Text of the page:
Jackson Leitch, 14, had a stroke March 4 during his eighth-grade health class at McCleskey Middle School in Marietta. He’d just finished using the treadmill, Robert Leitch said.
His health teacher noticed he was sitting on the ground and began complaining of a bad headache. She called the school nurse who quickly identified Jackson’s symptoms as a stroke and called an ambulance, Robert Leitch said.
“They called us and we met the ambulance at (WellStar) Kennestone Hospital, but my wife and I didn’t know the severity of what was going on,” Robert Leitch said.
When school officials called, they told the Leitches it was a precautionary measure, Robin Leitch said. His parents thought maybe he’d hit his head and gotten a slight concussion.
After doctors at Kennestone did CT scans, Jackson was airlifted to Egleston and his family found out he’d had a stroke.
“Imagine the shock at the news of a stroke,” Robert Leitch said. “When we saw them wheel him in, he couldn’t use parts of his body and we knew this was serious.” Jackson’s parents met him at Emory, after arranging for transportation for their two other children and getting lost on campus multiple times.
“I just literally fell to the ground with the news,” Robin Leitch said. “It hit me like bricks. Nothing ever goes wrong with Jackson.”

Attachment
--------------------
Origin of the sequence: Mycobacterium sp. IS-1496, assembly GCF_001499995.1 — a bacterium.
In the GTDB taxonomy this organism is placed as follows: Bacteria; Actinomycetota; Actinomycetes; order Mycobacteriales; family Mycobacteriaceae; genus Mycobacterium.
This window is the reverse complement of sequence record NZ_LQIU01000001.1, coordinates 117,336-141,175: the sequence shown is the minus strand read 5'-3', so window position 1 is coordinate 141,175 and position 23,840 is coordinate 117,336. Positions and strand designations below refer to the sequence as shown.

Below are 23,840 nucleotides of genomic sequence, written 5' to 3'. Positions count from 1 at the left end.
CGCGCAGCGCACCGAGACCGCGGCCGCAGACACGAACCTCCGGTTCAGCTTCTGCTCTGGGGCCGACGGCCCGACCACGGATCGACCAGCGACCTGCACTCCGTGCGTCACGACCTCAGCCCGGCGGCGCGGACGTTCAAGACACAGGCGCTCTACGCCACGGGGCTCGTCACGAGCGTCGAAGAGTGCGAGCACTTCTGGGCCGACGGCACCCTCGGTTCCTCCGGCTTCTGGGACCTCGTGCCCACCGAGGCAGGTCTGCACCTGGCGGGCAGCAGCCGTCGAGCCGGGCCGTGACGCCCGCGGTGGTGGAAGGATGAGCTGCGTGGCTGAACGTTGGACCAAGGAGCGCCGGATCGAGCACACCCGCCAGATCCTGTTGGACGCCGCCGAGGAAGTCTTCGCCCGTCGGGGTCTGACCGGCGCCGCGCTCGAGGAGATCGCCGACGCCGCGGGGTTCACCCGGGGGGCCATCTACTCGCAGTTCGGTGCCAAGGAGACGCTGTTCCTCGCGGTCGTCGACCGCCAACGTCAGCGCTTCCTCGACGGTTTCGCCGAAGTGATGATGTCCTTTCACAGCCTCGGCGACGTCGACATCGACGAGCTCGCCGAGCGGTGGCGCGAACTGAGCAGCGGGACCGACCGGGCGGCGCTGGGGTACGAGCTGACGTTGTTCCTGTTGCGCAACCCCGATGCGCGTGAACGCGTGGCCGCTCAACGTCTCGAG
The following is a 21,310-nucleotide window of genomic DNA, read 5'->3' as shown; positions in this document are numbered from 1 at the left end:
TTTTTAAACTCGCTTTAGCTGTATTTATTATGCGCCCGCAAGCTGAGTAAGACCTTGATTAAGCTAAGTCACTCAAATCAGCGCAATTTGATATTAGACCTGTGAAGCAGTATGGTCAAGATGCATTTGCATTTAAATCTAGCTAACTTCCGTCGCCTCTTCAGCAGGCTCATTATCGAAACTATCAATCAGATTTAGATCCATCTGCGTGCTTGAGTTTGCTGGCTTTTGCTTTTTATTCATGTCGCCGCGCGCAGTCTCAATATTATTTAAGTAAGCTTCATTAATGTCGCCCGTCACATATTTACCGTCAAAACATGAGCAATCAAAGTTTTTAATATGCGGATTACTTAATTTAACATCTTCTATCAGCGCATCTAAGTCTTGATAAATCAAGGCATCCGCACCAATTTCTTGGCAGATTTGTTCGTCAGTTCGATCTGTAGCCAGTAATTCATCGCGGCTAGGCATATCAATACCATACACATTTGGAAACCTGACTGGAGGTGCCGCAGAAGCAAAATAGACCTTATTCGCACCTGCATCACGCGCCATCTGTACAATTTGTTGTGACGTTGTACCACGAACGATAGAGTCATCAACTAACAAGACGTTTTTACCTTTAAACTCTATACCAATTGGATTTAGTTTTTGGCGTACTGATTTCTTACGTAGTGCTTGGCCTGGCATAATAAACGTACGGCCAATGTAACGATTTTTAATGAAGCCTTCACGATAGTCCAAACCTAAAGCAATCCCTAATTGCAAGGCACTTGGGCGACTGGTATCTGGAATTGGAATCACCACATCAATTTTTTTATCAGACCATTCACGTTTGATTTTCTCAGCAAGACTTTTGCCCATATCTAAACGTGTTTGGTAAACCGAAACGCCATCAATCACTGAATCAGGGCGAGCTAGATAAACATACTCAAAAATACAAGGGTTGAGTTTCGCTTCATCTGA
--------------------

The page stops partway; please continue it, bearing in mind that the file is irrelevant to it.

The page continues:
Breaking the news to Jackson’s brother Alex, 16, was difficult, Robin Leitch said. “He was so grief-stricken,” she said. “He was so sad and so scared.”
Alex and his sister Cora, 9, stayed with a child life specialist who explained what was going on with Jackson while their parents spoke with doctors, Robin Leitch said.
A rare condition
For nearly three weeks, the Leitch family didn’t know what caused their son’s stroke. He’s now been diagnosed with primary central nervous system vasculitis — a diagnosis he shares with only 700 children worldwide, according to medical sources.
“His immune system went overactive and started attacking itself, and clots formed in the constricted arteries of his brain,” Robert Leitch said. “This was life-threatening.”
Up until a year ago, doctors would have given Jackson a fatal diagnosis, his father said, but now there’s a new steroid treatment to control the patient’s nervous system. Jackson has started the treatments.
He spent the first week after his stroke at Children’s Healthcare of Atlanta at Egleston, then moved to Scottish Rite Hospital for intensive physical and speech therapy. He remains at Scottish Rite in all-day therapy, but is able to come home at night, Robert Leitch said.
Making a comeback
Jackson has regained almost all of his control of his right side, which was diminished following the stroke.
“The deal right now is that we don’t know the effects of the brain bleedout,” Robert Leitch said.
“He’s unable to connect his words with his thoughts.”
Teachers from McCleskey Middle have volunteered to teach Jackson — an honor student — at home so he doesn’t fall behind, Robin Leitch said.
“The entire middle school has come together throwing fundraisers for him called ‘Action for Jackson’ and running bake sales,” she said. “It’s beautiful.”
The Leitches welcomed Jackson home last Wednesday, thinking he was out of the woods, Robin Leitch said, but Saturday he began vomiting and was confused.
“It doesn’t feel like this has ended.” Robert Leitch said. “It’s all still in the evaluation phase.”
Until that day comes, Robert Leitch said, the family is trying to determine what their new normal will be.